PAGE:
A Game of Thrones: A Song of Ice and Fire, Book 1 (Unabridged)
by George R.R. Martin
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In a time long forgotten, a preternatural event threw the seasons off balance. In a land where summers can last decades and winters a lifetime, trouble is brewing. As the cold returns, sinister forces are massing beyond the protective wall of the kingdom of Winterfell. To the south, the king's powers are failing, with his most trusted advisor mysteriously dead and enemies emerging from the throne's shadow. At the center of the conflict, the Starks of Winterfell hold the key: a reluctant Lord Eddard is summoned to serve as the king's new Hand, an appointment that threatens to sunder both family and kingdom. In this land of extremes, plots and counterplots, soldiers and sorcerers, each side fights to win the deadliest of conflicts: the game of thrones.
This is a great book, a really good read. The narrator does a good job, but some parts would sound much better if a woman read it.
Fantastic book, okay reader
I have listened to dozens of epic texts via audiobook. This is, undoubtedly, one of my favorite books. I love the gritty and dystopian nature of Martin's characters. I love the realistic discussion of sex and real families. This is epic fantasy for adults, and despite my love and devotion to Tolkien's masterpieces, in many way this surpasses even that.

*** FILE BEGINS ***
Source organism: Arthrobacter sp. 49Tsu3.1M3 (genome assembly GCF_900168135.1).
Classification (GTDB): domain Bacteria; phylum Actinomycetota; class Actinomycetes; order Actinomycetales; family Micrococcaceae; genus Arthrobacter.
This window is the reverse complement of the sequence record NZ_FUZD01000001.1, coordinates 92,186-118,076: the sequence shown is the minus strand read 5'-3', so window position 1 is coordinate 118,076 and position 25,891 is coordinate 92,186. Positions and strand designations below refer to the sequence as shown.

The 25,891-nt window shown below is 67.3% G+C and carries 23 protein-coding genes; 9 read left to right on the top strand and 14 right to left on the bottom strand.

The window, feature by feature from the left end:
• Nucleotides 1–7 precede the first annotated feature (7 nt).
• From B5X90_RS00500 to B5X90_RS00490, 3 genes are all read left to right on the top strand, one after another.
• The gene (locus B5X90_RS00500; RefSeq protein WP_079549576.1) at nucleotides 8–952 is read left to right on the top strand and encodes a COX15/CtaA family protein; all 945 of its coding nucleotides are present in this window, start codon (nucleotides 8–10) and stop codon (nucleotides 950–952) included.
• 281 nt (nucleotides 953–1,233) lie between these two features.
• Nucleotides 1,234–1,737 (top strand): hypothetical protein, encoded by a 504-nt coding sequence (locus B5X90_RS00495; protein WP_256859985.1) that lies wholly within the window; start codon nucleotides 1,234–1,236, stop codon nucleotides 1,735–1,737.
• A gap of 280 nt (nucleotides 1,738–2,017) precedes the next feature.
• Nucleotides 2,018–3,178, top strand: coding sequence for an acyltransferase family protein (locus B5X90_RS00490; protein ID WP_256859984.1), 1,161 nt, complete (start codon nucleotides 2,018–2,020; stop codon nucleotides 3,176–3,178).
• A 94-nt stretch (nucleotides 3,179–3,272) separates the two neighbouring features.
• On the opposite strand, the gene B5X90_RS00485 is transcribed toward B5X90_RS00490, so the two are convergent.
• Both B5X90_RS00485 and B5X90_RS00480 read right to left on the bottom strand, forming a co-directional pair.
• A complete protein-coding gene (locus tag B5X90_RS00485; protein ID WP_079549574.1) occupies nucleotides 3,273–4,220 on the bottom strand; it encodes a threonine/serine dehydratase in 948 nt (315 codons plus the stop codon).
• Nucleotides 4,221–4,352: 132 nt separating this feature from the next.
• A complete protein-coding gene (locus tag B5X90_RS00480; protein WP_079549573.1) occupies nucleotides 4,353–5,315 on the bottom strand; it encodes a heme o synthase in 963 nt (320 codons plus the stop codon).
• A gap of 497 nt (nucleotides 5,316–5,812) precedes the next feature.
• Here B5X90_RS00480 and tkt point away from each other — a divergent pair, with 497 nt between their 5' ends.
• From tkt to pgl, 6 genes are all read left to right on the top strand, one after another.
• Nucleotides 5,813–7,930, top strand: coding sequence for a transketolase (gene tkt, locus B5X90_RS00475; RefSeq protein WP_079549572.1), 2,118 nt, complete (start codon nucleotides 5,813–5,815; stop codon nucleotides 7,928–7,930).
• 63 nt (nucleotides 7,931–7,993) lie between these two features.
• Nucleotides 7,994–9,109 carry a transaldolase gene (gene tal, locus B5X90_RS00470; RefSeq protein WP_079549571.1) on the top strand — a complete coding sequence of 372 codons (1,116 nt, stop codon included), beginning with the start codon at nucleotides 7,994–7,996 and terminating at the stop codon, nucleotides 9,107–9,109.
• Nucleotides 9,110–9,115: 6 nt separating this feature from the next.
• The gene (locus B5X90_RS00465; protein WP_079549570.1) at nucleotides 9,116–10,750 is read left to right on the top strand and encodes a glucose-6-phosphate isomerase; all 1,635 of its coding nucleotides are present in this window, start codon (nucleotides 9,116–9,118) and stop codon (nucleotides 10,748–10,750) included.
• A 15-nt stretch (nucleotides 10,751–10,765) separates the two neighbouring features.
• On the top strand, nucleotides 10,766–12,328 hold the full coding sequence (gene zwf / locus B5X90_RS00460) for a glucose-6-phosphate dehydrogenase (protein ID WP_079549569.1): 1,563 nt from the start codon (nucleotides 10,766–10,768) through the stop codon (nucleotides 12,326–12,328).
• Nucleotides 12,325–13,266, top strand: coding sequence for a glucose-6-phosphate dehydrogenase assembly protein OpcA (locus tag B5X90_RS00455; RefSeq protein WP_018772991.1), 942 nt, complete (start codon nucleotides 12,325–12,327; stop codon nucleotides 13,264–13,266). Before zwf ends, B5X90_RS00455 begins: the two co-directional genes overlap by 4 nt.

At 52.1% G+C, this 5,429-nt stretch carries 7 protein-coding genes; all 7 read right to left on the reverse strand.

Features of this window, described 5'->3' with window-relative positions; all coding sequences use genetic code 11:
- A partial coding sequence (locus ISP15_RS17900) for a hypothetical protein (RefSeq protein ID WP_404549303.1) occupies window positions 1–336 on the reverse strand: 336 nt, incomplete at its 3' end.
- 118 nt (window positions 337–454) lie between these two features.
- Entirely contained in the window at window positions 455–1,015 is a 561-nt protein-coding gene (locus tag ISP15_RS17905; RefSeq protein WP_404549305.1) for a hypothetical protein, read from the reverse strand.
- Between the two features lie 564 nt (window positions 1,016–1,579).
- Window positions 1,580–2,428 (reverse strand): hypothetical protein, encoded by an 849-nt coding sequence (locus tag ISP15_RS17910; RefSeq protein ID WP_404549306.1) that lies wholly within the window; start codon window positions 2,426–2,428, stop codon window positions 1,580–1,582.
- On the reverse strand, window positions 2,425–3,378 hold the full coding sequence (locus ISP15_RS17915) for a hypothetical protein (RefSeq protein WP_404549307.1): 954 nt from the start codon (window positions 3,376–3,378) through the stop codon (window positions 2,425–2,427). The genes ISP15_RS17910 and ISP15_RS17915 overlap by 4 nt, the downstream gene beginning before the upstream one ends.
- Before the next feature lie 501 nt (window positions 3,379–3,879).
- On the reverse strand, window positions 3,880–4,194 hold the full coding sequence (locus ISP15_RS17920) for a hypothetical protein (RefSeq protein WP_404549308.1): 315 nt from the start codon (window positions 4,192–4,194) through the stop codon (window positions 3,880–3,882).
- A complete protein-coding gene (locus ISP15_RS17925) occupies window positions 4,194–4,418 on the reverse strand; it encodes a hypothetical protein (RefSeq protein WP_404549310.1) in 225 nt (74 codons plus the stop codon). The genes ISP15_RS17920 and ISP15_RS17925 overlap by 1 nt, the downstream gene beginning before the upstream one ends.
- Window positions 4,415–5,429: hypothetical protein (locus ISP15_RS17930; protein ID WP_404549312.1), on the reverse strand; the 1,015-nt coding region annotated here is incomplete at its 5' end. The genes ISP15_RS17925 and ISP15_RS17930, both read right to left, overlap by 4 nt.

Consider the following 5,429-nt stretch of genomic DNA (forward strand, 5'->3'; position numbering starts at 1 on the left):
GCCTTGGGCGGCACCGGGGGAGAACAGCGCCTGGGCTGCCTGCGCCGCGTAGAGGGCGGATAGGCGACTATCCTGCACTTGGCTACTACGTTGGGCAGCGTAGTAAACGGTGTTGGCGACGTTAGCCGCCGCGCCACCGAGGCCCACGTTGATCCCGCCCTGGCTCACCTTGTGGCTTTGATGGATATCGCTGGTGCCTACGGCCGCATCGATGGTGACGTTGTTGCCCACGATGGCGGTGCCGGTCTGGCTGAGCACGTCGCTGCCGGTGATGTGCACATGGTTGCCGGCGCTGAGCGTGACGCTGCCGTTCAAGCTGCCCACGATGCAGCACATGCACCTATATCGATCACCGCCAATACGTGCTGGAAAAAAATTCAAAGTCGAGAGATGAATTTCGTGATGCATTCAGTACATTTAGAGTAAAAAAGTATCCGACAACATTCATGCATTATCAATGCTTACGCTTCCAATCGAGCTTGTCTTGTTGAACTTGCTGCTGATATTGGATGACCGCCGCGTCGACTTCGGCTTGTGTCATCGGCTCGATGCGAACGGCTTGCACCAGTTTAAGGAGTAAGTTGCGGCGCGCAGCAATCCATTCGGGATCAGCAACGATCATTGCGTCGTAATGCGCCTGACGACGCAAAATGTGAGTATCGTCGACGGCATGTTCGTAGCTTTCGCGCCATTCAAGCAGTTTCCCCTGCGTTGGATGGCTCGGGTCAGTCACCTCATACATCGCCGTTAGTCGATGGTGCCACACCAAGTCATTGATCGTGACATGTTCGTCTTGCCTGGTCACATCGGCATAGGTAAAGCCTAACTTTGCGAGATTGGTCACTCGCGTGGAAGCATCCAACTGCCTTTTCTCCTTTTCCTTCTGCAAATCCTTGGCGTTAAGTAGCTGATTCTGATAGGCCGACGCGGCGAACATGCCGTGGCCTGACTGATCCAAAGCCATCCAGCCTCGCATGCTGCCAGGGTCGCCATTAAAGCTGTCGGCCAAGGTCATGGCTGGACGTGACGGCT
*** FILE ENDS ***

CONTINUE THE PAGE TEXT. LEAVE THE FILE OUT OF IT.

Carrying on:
However, I feel less enthusiastic about the reader. He is not bad, but it takes real skill and talent for a reader of one sex to expertly speak in the voice of someone of the opposite sex, and the reader here does not pull it off as well as I would like. The reader only does an adequate job of distinguishing voices between characters, but this is no different than what you would have if you sat down and read the book for yourself. I am very picky about my readers, and have been spoiled by some very good ones.
The book itself is a 5 star, the reader is a 3 star.
Difficult to listen to
As others have said, the reader's per-character voices are less than ideal, particularly for children and women. His pronunciation of many of the proper nouns within the book is also jarring, and not what I would have expected for a given spelling.
The chapter divisions are completely arbitrary with respect to content, and seem to be based entirely on time. Of the four parts (each around 250MB -- the whole book is about 1GB of audio), only two have chapters (42 and 40, respectively); the others have one 8.5 hour section. The last sentence of each "chapter" is repeated at the beginning of the next one, which is distracting when listened to sequentially.
Dramatically this gets 4 stars, but the technical problems are a huge detractor. For $44, I really feel let down.